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Runner side slump


#1

What do you do if you feel that one side of your game is holding you back?

It’s not even really a feeling at this point - so far this season I’m 13-2 on Corp side but 7-8 as Runner (and really the Runner stats should be worse, as one win was purely because of a mutual rules misunderstanding and at least two more were on an absolute knife edge and one turn away from a loss).

I’ve stuck with NEH FA on one side but have been flitting between Runner decks in an attempt to get those numbers up. Clearly the lack of experience with each deck hasn’t helped, but going 1-4 with a Noise deck that was almost identical to the ones that were winning the same tournament means that it’s probably my play that’s at fault more than anything.

So, as a general point, how do you address having your play on one side being much weaker than the other?


#2

Practice

Grab a Dumblefork list and play it wherever you can, even against randoms on jinteki.net


#3

Back a good horse. I’ve been playing Noise since core set. Not sure I’ve ever played a tourney without him. He sucked at first, now he’s like a bottle of whiskey with a good friend. Super smooth and comfortable.


#4

It is practice which determines your efficacy with a deck/side. Im not too dissimilar to you - I play 90% of my online games as corp (I just prefer it) and my Corp win rate this SC season is 70% (I head faust was causing some problems for others?) and just 45% as runner. I came to this conclusion a few weeks ago and have been trying to rectify it.


#5

Oh, you want to win with Noise? Me too! I had some very good luck early in this SC season, but I’ve hit a slump lately. I’ve been studying my earlier games to see what changed that’s holding me back.

I’ve had some success with it this SC season, much more so than my NEH corp side. BTW, on the note of NEH, in my last SC I lost 4 games as NEH, and 3 of those I was literally a single turn away from winning, but the runner accesses a single new card from R&D (and once a 1/5 HQ) to steal the game winning agenda, so I feel like winning on the ‘knife’d edge’ as you say, is still a very real victory, since my margins are often quite close from the corp side.

So, back to Noise! One thing that I like that no other Noise decks seem to do is play Hades Shard from hand. There is no window for the corp to Jackson in this scenario, which is important to know since many players either don’t know or ‘forget’ this when the play comes up. I normally hold this to close out the game or avoid going to time, it’s kind of a crutch that I don’t always need, but I know that it won several games thatI should have lost because of this play.

A second thing I noticed about my play is that I tend to focus on R&D and the scoring remote far more than HQ. In my best games, I hit HQ a lot. I use Imp as a crude barometer for HQ accesses; whenever I have an Imp installed, I should run HQ and trash things out of HQ. Some matches require you trash specific cards out of HQ, so keep an eye out for those. Asset-spam matches usually require the Imp trash remotes, so my HQ pressure will suffer. Just remember, as the corp, if the runenr never runs your HQ, you’ll not dedicate much ICE to it, and hold your agendas safely where the runner isn’t looking.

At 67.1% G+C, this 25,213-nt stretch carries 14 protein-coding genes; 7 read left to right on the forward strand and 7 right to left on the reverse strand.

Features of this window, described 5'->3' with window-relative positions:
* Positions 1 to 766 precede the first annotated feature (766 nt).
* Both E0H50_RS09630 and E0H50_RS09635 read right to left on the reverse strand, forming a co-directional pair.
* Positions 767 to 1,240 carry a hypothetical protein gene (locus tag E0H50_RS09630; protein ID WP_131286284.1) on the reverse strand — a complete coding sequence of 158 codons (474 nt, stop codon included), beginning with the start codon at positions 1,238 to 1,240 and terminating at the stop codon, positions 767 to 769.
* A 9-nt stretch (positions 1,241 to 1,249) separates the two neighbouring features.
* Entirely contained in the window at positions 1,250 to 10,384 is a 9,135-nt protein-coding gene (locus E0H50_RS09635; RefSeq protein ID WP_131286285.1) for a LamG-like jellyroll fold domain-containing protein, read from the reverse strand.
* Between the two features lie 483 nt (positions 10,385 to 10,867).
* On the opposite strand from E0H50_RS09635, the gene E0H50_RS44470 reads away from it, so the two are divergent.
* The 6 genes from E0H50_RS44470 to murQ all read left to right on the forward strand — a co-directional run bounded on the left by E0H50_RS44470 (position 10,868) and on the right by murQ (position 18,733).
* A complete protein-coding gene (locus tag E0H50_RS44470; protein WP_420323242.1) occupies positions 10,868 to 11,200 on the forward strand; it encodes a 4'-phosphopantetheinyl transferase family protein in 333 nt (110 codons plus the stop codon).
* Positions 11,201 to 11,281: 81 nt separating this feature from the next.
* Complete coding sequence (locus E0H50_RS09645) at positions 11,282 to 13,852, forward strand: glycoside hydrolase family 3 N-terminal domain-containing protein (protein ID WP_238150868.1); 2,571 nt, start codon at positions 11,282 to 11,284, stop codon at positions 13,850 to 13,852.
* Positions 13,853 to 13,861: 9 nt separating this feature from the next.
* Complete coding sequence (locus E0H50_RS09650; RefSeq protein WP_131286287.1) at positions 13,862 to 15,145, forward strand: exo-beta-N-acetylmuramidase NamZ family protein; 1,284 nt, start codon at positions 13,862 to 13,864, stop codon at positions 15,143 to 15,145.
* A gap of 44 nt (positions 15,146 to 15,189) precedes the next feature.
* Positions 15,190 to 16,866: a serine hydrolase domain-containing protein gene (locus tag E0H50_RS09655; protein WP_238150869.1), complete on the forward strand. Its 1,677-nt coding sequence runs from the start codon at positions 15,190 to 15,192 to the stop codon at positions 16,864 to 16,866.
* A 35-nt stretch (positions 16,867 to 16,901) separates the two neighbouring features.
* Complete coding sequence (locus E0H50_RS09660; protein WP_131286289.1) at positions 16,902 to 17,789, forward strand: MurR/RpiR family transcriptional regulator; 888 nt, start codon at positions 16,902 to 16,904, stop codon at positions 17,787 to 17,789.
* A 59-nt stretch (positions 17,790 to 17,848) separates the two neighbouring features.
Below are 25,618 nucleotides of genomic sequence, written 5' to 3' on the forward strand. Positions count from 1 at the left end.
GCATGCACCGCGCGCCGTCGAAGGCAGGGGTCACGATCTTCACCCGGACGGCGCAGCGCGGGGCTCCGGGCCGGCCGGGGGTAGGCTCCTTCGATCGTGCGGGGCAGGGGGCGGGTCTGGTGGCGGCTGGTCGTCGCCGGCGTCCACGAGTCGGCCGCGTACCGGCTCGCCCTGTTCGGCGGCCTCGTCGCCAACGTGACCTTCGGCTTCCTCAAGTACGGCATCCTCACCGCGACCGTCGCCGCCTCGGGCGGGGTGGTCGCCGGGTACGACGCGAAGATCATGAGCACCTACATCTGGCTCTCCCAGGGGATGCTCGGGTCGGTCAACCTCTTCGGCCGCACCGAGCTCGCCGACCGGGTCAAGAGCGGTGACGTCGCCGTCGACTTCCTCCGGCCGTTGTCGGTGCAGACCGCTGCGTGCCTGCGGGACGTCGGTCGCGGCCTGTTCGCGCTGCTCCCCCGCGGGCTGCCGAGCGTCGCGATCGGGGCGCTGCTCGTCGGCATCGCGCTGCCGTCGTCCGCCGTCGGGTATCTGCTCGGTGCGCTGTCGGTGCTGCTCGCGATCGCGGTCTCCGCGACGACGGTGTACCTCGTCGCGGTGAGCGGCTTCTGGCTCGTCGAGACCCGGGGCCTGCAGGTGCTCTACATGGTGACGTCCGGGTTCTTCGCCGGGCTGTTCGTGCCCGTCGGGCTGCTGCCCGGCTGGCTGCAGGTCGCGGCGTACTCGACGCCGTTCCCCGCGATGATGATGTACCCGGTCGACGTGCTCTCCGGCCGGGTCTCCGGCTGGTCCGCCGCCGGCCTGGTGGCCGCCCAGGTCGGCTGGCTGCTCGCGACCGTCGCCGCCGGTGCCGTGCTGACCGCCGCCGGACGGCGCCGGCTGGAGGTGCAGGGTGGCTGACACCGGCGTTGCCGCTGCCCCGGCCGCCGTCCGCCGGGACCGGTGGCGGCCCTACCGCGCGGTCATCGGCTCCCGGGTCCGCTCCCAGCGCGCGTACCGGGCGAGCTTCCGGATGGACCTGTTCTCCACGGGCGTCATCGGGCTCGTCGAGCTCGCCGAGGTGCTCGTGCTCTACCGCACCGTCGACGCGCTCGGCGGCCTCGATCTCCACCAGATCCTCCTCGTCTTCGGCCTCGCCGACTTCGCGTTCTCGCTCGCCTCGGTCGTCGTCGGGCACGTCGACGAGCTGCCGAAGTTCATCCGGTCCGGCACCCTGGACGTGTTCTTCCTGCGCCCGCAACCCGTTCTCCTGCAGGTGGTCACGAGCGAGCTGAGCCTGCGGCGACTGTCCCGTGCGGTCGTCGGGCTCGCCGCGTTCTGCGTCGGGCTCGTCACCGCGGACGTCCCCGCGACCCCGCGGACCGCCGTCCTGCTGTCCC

A third point that has hurt me the most is focusing on setting up. Noise is not a shaper, he should not be worried about setting up. You can win games as Noise with very few cards installed because you can pressure any server in ways that make the corp very uncomfortable. Lamprey and Medium are a great turn 1 combo. With the obvious threat to R&D in Medium, run HQ to force an ICE rez to open up R&D. If the corp won’t rez, hit HQ until the corp is on ~2c and switch to R&D. There are many small combos that Noise can make to pressure the corp everywhere and pick them apart, recognize and use these without mercy. The most important thing is to play with the cards in your hand. Don’t focus on next turn or 2 turns from now, what are you doing this turn, with the cards in your hand now? If you aren’t about to use the cards you are holding, they’ve just become Faust food, make a run.

I guess a last point I’ll add is Run Amok is a good card for hitting remotes when you primarily pressure centrals. Early on the corp will be very reluctant to rez any ICE when you can break any (or almost any) ICE they rez, and 100% will jack out and run again if they rez something that can actually stop you. It works on any server, but I often neglect the remote enough that all of the ICE is face-down, making Run Amok a 1-click 3-credit Quest Complete.

My final point (I promise) is: If you are very comfortable on the corp side, put yourself in your opponents shoes. What would you do in this situation? what are you hoping the runner won’t do? What card did he probably install last turn? Did NEH just toss a turn-1 Astro on the board thinking I’d set up instead of checking it? That’s a ballsy move, I like it, but not enough to give him an Astro token. Strong corp instincts can direct your runner play and force the corp onto the back foot. The more you can make the corp react to what you are doing instead of advancing their own board state, the stronger your position. Remember, as Noise you are always pressuring the corp to win quickly because of all the milling you keep doing; a slow standoff is a victory for Noise, and you can fall back onto Hades Shard for those last 3 or 4 points…


#6

That’s the opposite of what will get the numbers up. Play one deck that you know is solid, and play only it until you understand what it does and how to play it.


#7

Bringo. I was in a runner slump and I kept jumping around thinking I’d just find a magic solution. Eventually I opted to play nothing but a basic money/breakers deck for weeks straight. Now I win runner games again.